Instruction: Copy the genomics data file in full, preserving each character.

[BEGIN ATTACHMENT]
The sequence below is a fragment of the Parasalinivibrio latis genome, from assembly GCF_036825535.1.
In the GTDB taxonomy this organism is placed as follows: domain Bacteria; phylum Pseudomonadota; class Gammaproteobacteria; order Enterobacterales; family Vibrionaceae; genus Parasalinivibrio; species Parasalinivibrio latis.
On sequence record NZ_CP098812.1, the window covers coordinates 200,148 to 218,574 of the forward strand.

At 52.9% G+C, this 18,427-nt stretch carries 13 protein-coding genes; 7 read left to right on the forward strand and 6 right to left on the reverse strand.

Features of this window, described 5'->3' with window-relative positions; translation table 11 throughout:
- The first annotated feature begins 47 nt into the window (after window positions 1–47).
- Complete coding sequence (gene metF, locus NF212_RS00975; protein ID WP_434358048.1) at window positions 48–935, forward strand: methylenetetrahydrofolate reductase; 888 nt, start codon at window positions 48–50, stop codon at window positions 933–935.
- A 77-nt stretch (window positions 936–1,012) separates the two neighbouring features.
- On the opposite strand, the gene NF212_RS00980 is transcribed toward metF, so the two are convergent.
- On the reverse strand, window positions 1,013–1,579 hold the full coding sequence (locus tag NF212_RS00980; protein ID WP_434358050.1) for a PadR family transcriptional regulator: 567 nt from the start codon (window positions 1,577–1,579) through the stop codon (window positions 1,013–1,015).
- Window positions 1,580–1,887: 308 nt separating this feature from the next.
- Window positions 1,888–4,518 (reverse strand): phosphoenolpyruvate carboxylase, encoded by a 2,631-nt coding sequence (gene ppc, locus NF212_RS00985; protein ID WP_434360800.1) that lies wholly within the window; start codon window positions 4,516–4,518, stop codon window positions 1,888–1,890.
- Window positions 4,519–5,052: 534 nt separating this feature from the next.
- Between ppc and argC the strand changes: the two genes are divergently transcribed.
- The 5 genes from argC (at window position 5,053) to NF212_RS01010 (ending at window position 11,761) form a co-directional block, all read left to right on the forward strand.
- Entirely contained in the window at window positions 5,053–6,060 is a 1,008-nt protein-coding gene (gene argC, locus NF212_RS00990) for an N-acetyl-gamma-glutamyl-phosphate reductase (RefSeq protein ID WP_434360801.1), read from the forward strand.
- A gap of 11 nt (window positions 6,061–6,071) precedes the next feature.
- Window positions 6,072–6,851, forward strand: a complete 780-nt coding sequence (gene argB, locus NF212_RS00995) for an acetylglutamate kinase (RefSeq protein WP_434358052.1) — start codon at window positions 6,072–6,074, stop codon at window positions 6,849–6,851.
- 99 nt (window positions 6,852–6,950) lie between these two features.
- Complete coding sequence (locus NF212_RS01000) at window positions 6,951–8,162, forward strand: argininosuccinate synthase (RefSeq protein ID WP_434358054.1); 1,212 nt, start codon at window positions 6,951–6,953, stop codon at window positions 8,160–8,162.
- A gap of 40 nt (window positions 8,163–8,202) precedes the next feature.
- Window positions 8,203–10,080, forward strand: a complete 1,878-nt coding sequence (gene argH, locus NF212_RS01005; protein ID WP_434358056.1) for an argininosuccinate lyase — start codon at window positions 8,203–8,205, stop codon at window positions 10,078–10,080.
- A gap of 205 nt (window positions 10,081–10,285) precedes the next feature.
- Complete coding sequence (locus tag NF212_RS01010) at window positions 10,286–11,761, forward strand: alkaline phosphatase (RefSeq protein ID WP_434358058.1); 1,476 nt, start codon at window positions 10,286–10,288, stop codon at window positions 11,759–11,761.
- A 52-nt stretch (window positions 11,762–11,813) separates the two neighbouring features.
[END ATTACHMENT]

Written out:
The sequence below is a fragment of the Parasalinivibrio latis genome, from assembly GCF_036825535.1.
In the GTDB taxonomy this organism is placed as follows: domain Bacteria; phylum Pseudomonadota; class Gammaproteobacteria; order Enterobacterales; family Vibrionaceae; genus Parasalinivibrio; species Parasalinivibrio latis.
On sequence record NZ_CP098812.1, the window covers coordinates 200,148 to 218,574 of the forward strand.

At 52.9% G+C, this 18,427-nt stretch carries 13 protein-coding genes; 7 read left to right on the forward strand and 6 right to left on the reverse strand.

Features of this window, described 5'->3' with window-relative positions; translation table 11 throughout:
- The first annotated feature begins 47 nt into the window (after window positions 1–47).
- Complete coding sequence (gene metF, locus NF212_RS00975; protein ID WP_434358048.1) at window positions 48–935, forward strand: methylenetetrahydrofolate reductase; 888 nt, start codon at window positions 48–50, stop codon at window positions 933–935.
- A 77-nt stretch (window positions 936–1,012) separates the two neighbouring features.
- On the opposite strand, the gene NF212_RS00980 is transcribed toward metF, so the two are convergent.
- On the reverse strand, window positions 1,013–1,579 hold the full coding sequence (locus tag NF212_RS00980; protein ID WP_434358050.1) for a PadR family transcriptional regulator: 567 nt from the start codon (window positions 1,577–1,579) through the stop codon (window positions 1,013–1,015).
- Window positions 1,580–1,887: 308 nt separating this feature from the next.
- Window positions 1,888–4,518 (reverse strand): phosphoenolpyruvate carboxylase, encoded by a 2,631-nt coding sequence (gene ppc, locus NF212_RS00985; protein ID WP_434360800.1) that lies wholly within the window; start codon window positions 4,516–4,518, stop codon window positions 1,888–1,890.
- Window positions 4,519–5,052: 534 nt separating this feature from the next.
- Between ppc and argC the strand changes: the two genes are divergently transcribed.
- The 5 genes from argC (at window position 5,053) to NF212_RS01010 (ending at window position 11,761) form a co-directional block, all read left to right on the forward strand.
- Entirely contained in the window at window positions 5,053–6,060 is a 1,008-nt protein-coding gene (gene argC, locus NF212_RS00990) for an N-acetyl-gamma-glutamyl-phosphate reductase (RefSeq protein ID WP_434360801.1), read from the forward strand.
- A gap of 11 nt (window positions 6,061–6,071) precedes the next feature.
- Window positions 6,072–6,851, forward strand: a complete 780-nt coding sequence (gene argB, locus NF212_RS00995) for an acetylglutamate kinase (RefSeq protein WP_434358052.1) — start codon at window positions 6,072–6,074, stop codon at window positions 6,849–6,851.
- 99 nt (window positions 6,852–6,950) lie between these two features.
- Complete coding sequence (locus NF212_RS01000) at window positions 6,951–8,162, forward strand: argininosuccinate synthase (RefSeq protein ID WP_434358054.1); 1,212 nt, start codon at window positions 6,951–6,953, stop codon at window positions 8,160–8,162.
- A gap of 40 nt (window positions 8,163–8,202) precedes the next feature.
- Window positions 8,203–10,080, forward strand: a complete 1,878-nt coding sequence (gene argH, locus NF212_RS01005; protein ID WP_434358056.1) for an argininosuccinate lyase — start codon at window positions 8,203–8,205, stop codon at window positions 10,078–10,080.
- A gap of 205 nt (window positions 10,081–10,285) precedes the next feature.
- Complete coding sequence (locus tag NF212_RS01010) at window positions 10,286–11,761, forward strand: alkaline phosphatase (RefSeq protein ID WP_434358058.1); 1,476 nt, start codon at window positions 10,286–10,288, stop codon at window positions 11,759–11,761.
- A 52-nt stretch (window positions 11,762–11,813) separates the two neighbouring features.